RIP Mr. Aaron

I couldn’t believe there was so much hatred in people. It’s something I’m still trying to get over, and maybe I never will.” – Hank Aaron

Those of you who know me personally, and any of you who’ve followed me online for any period of time, likely know that I was a Strat-O-Matic addict as a kid. I probably played 10,000 games using the player cards from 1983-87, so I can tell you exactly how good every player of that era was. If you wanted to know if their reputations matched their on-field value, you can still ask me, because I know.

One of the coolest things Strat-O-Matic ever did was to start introducing complete seasons with every player from previous eras. 1956 was the first season I chose – I wanted to see how the players of 1956 stacked up against players from my era. Part of me wanted to know – consciously or not – if the players my father always told me were great, were in fact great, and if so…how great?

I’m writing that to give you some context as I tell you I found out pretty quickly that Hank Aaron was pretty expletive great. If anything, better than advertised. He was a plus right fielder and plus base runner who won batting titles.

Oh, he had a little pop in the bat too.

Aaron was part of a group from a span of about five years that included Jackie Robinson, Roy Campanella, Don Newcombe, Willie Mays, Monte Irvin, and Ernie Banks among others, who left the Negro leagues to enter MLB. In doing so, they showed everyone what had been missed the previous half-century – most of our imaginations are still running wild…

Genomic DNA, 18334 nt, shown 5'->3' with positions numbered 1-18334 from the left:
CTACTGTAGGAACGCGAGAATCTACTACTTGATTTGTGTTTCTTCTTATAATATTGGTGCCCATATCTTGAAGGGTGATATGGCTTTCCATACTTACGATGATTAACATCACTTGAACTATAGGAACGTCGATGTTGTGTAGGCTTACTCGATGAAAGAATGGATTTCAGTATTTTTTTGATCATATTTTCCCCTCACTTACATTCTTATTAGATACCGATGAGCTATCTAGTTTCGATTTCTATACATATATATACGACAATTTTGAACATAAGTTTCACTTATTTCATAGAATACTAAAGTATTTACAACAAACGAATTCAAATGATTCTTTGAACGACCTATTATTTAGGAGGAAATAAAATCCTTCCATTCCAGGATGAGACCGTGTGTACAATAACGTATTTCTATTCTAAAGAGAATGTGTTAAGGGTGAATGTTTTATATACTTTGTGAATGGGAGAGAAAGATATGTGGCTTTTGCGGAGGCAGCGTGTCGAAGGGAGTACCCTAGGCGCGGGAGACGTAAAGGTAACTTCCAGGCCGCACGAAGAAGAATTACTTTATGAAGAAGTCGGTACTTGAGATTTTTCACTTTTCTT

Normally this is where I’d go into a paragraph or two with some statistics to reinforce just how great Aaron was, but that’s not necessary. It doesn’t matter if you like stats and it doesn’t matter what kind of stats you like if you like them. He was one of the best players to ever walk on a baseball field, by any measurement. It would be impossible to keep him out of your top 10 best of all-time list, and you can certainly justify having him as high as number three.

You like career counting stats like hits, home runs and RBI? He was one of the best.
You like averages like batting, on base percentage and slugging? He was one of the best.
You like stats that weight and account for era like OPS+ and wRC+? He was one of the best.
You like all-encompassing stats like WAR? He was one of the best.

And he was one of the best if you measure players by their peak or by the totality of their careers. Again, it doesn’t matter – he was one of the best either way.

It shouldn’t need to be mentioned, but it can’t go without saying, that he did all of it while dealing with levels of ignorance and animosity people like me will never know. Let’s carry that in our memories as we remember one of the best to ever step on a field.

RIP Mr. Aaron

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